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Tuesday, Jul 05, 2022
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Book Review

The Story Of India's Farm Crisis And The Plight Of Farmers In Vidarbha

In his new book 'Ramrao: The Story of India's Farm Crisis', journalist Jaideep Hardikar has penned the painful story of Ramrao Panchleniwar, a farmer from Vidarbha, who attempted suicide back in 2014.

The Story Of India's Farm Crisis And The Plight Of Farmers In Vidarbha
Ramrao: The Story of India's Farm Crisis by Jaideep Hardikar
The Story Of India's Farm Crisis And The Plight Of Farmers In Vidarbha
outlookindia.com
2021-12-04T14:05:49+05:30

Book: Ramrao: The Story of India's Farm Crisis by Jaideep Hardikar

Harper Collins India is the publisher.

The cost is INR 399.

Ramrao: The Story of India's Farm Crisis, a new book by journalist Jaideep Hardikar, tries to contextualise India's continuing farmers' protests and farm suicides by focusing on an individual's story. Hardikar's book is about Ramrao Panchleniwar, a farmer from Vidarbha who tried suicide by swallowing pesticide in 2014 but survived. He is the face of Hardikar's book. 

Jaideep Hardikar, a key player in the People's Archive of Rural India (PARI), has more than a decade long experience in reporting on Vidarbha's farmer suicides and cotton crisis. He is the author of "A Village Awaits Doomsday," which was published in 2013 and focused on the eviction of people from their homes as a result of governmental, private-sector-funded development and construction projects.

Through this remarkable biography of Ramrao Panchleniwar, a cotton farmer from Hiwara village in Maharashtra's Yavatmal district, Jaideep Hardikar immerses the reader in the lives of farmers in Vidarbha. This is the account of a farmer who lived to tell the tale after surviving an attempted suicide.

One morning in 2014, Ramrao Panchleniwar, an ordinary cotton grower in Maharashtra's Vidarbha region, consumed two bottles of pesticide in a bid to commit suicide. But he miraculously survived. This is an evocative read that rescues an ordinary life from obscurity and turns it into an essential biography of our times. Even as he discusses the policy failures and harsh realities of the lives of farmers, the author of the book manages to highlight the tragic stories with great sensitivity.

Ramrao's narrative is meant to portray the story of someone caught in an unequal society, with a perpetual optimism hanging over them like a mirage. Hardikar first met Ramrao in April 2014, shortly after the latter returned from the hospital. Over the next seven years, they stayed in touch. That relationship matured into this book in which the author recounts Ramrao’s journey since 2014. Hardikar's purpose with Ramrao is to enlighten readers about the regular existence of an everyday farmer. Reading this account, what we get is nothing less than a window into the lived life of most farmers in today’s India.

He writes in the book -

He rang the temple bell, applied a saffron mark to his forehead, folded his hands and bowed his head to offer one last prayer to Hanuman, the deity he would often turn to for succour, and fainted.

Darkness descended on him as if daylight had been switched off. His eyelids uttered He felt light-headed, as if in a trance. His mountainous worries melted away, then his brain stopped battling what felt like a faraway need to stay awake.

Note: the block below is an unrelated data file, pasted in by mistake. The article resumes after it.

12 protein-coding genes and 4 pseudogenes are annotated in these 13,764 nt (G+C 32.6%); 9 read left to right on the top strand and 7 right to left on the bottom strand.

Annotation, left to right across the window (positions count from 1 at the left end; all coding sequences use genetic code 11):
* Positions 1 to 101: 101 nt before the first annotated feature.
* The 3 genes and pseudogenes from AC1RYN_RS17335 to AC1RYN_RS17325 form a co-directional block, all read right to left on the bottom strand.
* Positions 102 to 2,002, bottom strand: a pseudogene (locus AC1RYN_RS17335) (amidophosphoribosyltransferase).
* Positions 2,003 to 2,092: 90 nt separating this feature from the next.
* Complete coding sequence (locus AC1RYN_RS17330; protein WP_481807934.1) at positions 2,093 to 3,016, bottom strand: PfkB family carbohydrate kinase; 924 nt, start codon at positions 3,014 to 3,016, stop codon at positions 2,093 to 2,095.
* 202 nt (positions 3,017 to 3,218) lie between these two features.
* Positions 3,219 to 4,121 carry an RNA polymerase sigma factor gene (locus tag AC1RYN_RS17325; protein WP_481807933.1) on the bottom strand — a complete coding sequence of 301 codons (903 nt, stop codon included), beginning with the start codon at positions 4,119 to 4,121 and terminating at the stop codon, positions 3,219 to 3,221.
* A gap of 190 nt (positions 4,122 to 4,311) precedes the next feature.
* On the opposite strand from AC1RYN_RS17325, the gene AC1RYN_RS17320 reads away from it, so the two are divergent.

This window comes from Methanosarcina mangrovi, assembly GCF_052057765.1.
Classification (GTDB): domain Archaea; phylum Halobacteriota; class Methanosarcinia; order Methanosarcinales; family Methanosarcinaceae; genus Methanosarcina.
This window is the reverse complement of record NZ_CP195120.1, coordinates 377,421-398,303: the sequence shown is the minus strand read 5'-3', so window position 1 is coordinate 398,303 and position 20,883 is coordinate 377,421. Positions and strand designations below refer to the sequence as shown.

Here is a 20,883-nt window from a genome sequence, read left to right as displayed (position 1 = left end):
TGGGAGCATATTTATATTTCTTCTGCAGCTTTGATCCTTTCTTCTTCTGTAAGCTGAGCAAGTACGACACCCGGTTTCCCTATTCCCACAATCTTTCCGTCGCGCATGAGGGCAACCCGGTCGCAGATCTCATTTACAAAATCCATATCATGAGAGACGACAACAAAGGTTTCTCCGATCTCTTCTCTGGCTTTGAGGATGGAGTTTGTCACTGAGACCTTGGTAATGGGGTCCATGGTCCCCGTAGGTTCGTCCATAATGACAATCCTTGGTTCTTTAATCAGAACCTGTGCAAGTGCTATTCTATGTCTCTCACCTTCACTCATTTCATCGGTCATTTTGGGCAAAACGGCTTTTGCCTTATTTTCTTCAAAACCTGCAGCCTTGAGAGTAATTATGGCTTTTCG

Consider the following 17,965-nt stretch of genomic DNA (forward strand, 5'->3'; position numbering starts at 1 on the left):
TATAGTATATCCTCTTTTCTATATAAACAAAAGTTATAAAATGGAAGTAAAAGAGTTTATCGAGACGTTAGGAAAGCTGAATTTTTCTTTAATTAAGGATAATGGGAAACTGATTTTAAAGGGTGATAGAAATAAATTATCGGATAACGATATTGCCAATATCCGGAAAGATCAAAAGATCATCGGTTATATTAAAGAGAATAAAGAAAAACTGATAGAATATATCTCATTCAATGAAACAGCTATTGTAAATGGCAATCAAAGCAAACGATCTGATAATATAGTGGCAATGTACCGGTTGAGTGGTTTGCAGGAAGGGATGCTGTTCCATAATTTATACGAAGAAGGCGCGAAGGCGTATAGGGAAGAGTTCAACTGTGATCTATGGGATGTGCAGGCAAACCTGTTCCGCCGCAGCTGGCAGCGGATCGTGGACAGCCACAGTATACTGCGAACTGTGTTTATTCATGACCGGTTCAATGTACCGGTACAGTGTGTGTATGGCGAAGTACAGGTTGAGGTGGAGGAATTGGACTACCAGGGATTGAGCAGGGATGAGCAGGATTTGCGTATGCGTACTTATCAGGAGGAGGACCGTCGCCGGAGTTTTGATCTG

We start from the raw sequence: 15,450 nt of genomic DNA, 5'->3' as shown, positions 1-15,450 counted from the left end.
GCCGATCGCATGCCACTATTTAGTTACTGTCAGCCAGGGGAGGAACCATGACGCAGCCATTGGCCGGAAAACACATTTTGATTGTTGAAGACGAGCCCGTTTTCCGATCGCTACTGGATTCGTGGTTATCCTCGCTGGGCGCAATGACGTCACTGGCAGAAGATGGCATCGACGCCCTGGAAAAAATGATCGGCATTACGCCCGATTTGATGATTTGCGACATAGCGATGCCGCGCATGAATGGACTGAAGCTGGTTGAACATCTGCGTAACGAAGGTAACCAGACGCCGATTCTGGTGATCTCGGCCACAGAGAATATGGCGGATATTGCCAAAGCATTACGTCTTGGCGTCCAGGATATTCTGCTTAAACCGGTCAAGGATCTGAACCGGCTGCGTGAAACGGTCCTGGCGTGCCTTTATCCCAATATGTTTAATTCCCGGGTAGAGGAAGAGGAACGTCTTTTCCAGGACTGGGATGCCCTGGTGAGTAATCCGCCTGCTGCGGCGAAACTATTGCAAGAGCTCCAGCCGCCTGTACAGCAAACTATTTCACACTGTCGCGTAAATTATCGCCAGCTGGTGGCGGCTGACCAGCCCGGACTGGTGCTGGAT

When he opened his eyes, he saw an old, motionless ceiling fan above him, its white blades grimy black with cobwebs and layers of dirt. It had not been cleaned in ages. Disoriented, his vision blurry, it took a while for him to regain consciousness. He was lying on a bed with a worn-out mattress and a dirty bedsheet. A saline bottle hung from a rusty iron stand, transporting fluids and injections into his veins, drip by drip. The ECG monitor mounted on a shelf behind the bed blinked, making haphazard lines in quick succession and a rhythmic tic-tic-tic sound. The digital screen displayed his blood pressure and pulse rate. He quietly studied the large, high-ceilinged room. He found himself relaxing. But at the same time, his anxiety started coming back. He felt strained, his heart constricted.

Alongside him were eight or ten people in the room, a couple of them writhing in pain, fidgeting in their beds. Some others lay listless, almost dead. Two short, stout women in their fifties, clad in white, went in and out of the room, recording temperatures of the ailing men on the beds, administering medicine and yelling at the gathered crowds to wait outside.

For him, the surroundings were unnerving. It was not until he saw both his married daughters and a few familiar faces by his side that he felt reassured. It was a hospital, not the afterlife! His younger daughter told him he was in the Intensive Care Unit (ICU). It was maddeningly noisy and crowded because it was a public hospital. When he regained full consciousness, a thought ran through his mind—it may have been his first since he opened his eyes. Flashes of faces came to him, haunting him one by one. Those faces were those of his lenders. Then he remembered: a dead cow, electrocuted by the barbed-wire fence in his field. He felt burdened by every breath he took.

He was still alive. He wanted to cry but could not; there were people around him. Ramrao Panchleniwar, a cotton grower in his late forties, had meant to end his life by swallowing pesticide.

A dishevelled Ramrao is teary-eyed and, because of the heavy burdens he carries, he is exhausted, physically weak and constantly sighing. His stomach burns. He has no appetite.